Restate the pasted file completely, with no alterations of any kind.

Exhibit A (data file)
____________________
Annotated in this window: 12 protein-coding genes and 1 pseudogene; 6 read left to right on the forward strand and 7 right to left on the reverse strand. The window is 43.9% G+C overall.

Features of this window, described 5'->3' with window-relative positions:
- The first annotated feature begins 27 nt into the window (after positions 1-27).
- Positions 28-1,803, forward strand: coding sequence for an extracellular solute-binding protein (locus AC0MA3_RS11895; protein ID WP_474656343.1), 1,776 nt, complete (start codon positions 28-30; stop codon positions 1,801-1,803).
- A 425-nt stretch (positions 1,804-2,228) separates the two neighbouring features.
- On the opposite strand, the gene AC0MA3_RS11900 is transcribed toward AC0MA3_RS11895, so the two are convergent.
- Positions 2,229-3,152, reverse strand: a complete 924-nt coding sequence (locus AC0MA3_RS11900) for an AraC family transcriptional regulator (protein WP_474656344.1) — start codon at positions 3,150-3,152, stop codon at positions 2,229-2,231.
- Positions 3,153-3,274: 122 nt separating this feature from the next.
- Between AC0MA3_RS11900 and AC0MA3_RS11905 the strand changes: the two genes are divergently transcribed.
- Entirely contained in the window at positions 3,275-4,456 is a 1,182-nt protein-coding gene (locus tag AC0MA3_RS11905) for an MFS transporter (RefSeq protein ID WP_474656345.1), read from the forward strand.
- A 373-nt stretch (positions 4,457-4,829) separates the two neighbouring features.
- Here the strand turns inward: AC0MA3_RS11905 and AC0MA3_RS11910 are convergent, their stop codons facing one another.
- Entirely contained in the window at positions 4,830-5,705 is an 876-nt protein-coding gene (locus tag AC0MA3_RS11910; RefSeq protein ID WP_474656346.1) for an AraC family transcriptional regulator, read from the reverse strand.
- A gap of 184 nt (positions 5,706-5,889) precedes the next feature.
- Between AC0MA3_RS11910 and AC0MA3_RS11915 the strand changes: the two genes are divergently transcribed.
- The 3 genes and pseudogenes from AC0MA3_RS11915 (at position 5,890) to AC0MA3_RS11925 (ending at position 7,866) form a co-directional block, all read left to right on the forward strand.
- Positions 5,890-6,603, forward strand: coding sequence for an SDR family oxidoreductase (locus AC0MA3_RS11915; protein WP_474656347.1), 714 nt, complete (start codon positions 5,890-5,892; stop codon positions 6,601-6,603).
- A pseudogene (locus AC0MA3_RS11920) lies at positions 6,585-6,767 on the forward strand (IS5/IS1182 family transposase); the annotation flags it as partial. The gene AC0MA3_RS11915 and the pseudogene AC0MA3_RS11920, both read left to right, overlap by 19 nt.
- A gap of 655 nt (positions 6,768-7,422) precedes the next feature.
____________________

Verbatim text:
Annotated in this window: 12 protein-coding genes and 1 pseudogene; 6 read left to right on the forward strand and 7 right to left on the reverse strand. The window is 43.9% G+C overall.

Features of this window, described 5'->3' with window-relative positions:
- The first annotated feature begins 27 nt into the window (after positions 1-27).
- Positions 28-1,803, forward strand: coding sequence for an extracellular solute-binding protein (locus AC0MA3_RS11895; protein ID WP_474656343.1), 1,776 nt, complete (start codon positions 28-30; stop codon positions 1,801-1,803).
- A 425-nt stretch (positions 1,804-2,228) separates the two neighbouring features.
- On the opposite strand, the gene AC0MA3_RS11900 is transcribed toward AC0MA3_RS11895, so the two are convergent.
- Positions 2,229-3,152, reverse strand: a complete 924-nt coding sequence (locus AC0MA3_RS11900) for an AraC family transcriptional regulator (protein WP_474656344.1) — start codon at positions 3,150-3,152, stop codon at positions 2,229-2,231.
- Positions 3,153-3,274: 122 nt separating this feature from the next.
- Between AC0MA3_RS11900 and AC0MA3_RS11905 the strand changes: the two genes are divergently transcribed.
- Entirely contained in the window at positions 3,275-4,456 is a 1,182-nt protein-coding gene (locus tag AC0MA3_RS11905) for an MFS transporter (RefSeq protein ID WP_474656345.1), read from the forward strand.
- A 373-nt stretch (positions 4,457-4,829) separates the two neighbouring features.
- Here the strand turns inward: AC0MA3_RS11905 and AC0MA3_RS11910 are convergent, their stop codons facing one another.
- Entirely contained in the window at positions 4,830-5,705 is an 876-nt protein-coding gene (locus tag AC0MA3_RS11910; RefSeq protein ID WP_474656346.1) for an AraC family transcriptional regulator, read from the reverse strand.
- A gap of 184 nt (positions 5,706-5,889) precedes the next feature.
- Between AC0MA3_RS11910 and AC0MA3_RS11915 the strand changes: the two genes are divergently transcribed.
- The 3 genes and pseudogenes from AC0MA3_RS11915 (at position 5,890) to AC0MA3_RS11925 (ending at position 7,866) form a co-directional block, all read left to right on the forward strand.
- Positions 5,890-6,603, forward strand: coding sequence for an SDR family oxidoreductase (locus AC0MA3_RS11915; protein WP_474656347.1), 714 nt, complete (start codon positions 5,890-5,892; stop codon positions 6,601-6,603).
- A pseudogene (locus AC0MA3_RS11920) lies at positions 6,585-6,767 on the forward strand (IS5/IS1182 family transposase); the annotation flags it as partial. The gene AC0MA3_RS11915 and the pseudogene AC0MA3_RS11920, both read left to right, overlap by 19 nt.
- A gap of 655 nt (positions 6,768-7,422) precedes the next feature.